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Allied Veterans attorney gets 6 years in prison

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An attorney convicted of leading a $300 million gambling ring that used a veterans charity as a front has been sentenced to six years in prison.
 
Jacksonville attorney Kelly Mathis received the sentence Wednesday after a Florida judge listened to character witnesses describe the lawyer as a man of integrity who loved his family.
 
Mathis' attorneys argued that he should be spared prison given he only provided legal advice to Allied Veterans of America.
 
But statewide prosecutor Nick Cox said Mathis deserved prison for engaging in deception. Cox said Mathis was responsible for marrying the gambling operation with the veterans charity.
 
Mathis was convicted last year of 103 counts of racketeering, possessing slot machines and other charges.

Mathis wiped away the tears Wednesday as he listened to his wife read letters from their daughters, begging a Seminole County judge not to send their father to prison.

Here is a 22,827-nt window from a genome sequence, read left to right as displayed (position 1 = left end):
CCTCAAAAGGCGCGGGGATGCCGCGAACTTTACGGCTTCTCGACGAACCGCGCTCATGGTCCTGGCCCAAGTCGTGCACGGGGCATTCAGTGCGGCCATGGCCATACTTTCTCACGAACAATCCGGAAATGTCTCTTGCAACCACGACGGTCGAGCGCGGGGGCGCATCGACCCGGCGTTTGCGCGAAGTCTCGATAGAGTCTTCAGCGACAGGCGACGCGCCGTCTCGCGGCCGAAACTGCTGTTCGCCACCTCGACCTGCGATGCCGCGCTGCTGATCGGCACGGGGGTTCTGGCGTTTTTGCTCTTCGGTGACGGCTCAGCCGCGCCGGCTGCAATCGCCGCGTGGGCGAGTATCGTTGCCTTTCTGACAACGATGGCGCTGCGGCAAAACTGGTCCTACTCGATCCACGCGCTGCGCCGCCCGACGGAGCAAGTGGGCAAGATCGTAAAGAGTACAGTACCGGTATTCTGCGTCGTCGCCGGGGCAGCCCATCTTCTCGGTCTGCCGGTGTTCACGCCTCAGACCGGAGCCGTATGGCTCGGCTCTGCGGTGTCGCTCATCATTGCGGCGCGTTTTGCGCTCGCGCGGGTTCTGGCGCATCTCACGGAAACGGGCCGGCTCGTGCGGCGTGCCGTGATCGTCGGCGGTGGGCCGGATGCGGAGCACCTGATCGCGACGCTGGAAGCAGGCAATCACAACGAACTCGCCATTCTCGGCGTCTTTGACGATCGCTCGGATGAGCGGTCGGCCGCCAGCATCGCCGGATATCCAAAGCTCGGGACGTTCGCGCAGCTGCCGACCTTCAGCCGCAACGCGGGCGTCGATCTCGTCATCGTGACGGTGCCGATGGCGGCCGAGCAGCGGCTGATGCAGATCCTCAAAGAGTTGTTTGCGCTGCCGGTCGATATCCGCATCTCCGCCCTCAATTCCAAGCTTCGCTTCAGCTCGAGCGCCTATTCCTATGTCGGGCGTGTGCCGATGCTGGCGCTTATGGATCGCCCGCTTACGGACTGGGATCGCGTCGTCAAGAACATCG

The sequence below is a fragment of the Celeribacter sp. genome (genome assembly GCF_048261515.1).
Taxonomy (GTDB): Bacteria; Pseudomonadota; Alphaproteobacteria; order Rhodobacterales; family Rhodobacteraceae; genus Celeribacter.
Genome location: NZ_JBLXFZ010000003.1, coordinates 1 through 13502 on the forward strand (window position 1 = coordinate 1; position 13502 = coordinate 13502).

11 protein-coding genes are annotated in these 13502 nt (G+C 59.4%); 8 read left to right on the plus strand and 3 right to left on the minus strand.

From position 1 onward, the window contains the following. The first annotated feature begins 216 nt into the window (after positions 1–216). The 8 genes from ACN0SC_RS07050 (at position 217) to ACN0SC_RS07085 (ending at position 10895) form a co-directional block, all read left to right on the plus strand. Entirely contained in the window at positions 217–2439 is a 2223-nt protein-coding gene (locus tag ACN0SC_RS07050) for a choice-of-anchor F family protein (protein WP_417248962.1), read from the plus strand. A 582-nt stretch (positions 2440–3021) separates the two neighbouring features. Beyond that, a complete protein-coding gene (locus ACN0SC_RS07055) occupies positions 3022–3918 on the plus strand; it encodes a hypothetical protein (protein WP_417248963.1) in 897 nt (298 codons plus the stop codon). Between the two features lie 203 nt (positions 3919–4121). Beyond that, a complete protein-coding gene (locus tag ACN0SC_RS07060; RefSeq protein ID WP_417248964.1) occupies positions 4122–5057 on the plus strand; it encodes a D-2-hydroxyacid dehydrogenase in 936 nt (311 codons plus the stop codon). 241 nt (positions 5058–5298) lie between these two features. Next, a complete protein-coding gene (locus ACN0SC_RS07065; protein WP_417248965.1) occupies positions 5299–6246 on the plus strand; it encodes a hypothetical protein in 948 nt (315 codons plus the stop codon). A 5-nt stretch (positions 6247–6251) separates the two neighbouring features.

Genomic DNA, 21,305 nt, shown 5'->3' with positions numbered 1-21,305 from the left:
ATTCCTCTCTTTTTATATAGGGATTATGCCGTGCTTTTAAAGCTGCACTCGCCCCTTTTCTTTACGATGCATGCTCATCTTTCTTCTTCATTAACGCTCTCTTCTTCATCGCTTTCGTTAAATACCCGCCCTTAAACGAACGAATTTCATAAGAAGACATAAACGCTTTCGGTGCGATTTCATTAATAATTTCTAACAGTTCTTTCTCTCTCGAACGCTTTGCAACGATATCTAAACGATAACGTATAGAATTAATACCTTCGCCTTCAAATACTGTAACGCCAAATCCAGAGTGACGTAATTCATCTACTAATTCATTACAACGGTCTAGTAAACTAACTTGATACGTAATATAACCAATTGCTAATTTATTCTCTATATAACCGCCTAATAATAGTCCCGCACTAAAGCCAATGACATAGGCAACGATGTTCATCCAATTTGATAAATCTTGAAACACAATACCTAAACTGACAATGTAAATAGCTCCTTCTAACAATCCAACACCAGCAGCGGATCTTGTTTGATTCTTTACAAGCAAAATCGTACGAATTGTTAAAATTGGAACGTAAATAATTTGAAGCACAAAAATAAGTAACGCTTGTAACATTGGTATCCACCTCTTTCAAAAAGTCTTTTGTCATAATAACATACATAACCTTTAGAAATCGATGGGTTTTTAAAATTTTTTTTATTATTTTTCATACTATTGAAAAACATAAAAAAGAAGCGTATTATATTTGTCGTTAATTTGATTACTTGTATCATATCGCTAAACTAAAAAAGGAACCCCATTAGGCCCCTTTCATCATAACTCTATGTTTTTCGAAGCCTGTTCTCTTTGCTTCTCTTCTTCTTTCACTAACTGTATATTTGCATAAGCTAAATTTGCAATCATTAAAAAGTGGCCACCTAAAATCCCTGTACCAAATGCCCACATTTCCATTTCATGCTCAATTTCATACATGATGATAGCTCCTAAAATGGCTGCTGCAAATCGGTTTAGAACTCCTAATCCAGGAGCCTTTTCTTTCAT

Mathis's wife was joined by almost a dozen Jacksonville attorneys, each taking the stand to try to keep the man convicted by the state of orchestrating a multimillion-dollar illegal gambling operation under the guise of a charity, out of prison.

Even though a report from the Department of Corrections recommended two years of home confinement, Cox pushed for a minimum of five and a half years, saying Mathis should have known what he was doing was potentially illegal, setting up casinos across the state.

"To take advantage of it, in the manner he did, he wasn't a lawyer, judge, this was a crime," said Cox.

The judge is allowing Mathis to remain free pending the outcome of his appeal, which may not be heard until next year.

9 Investigates first exposed the Allied Veterans strip mall casinos more than two years ago.

A raid last year by the state forced the resignation of Florida's lieutenant governor.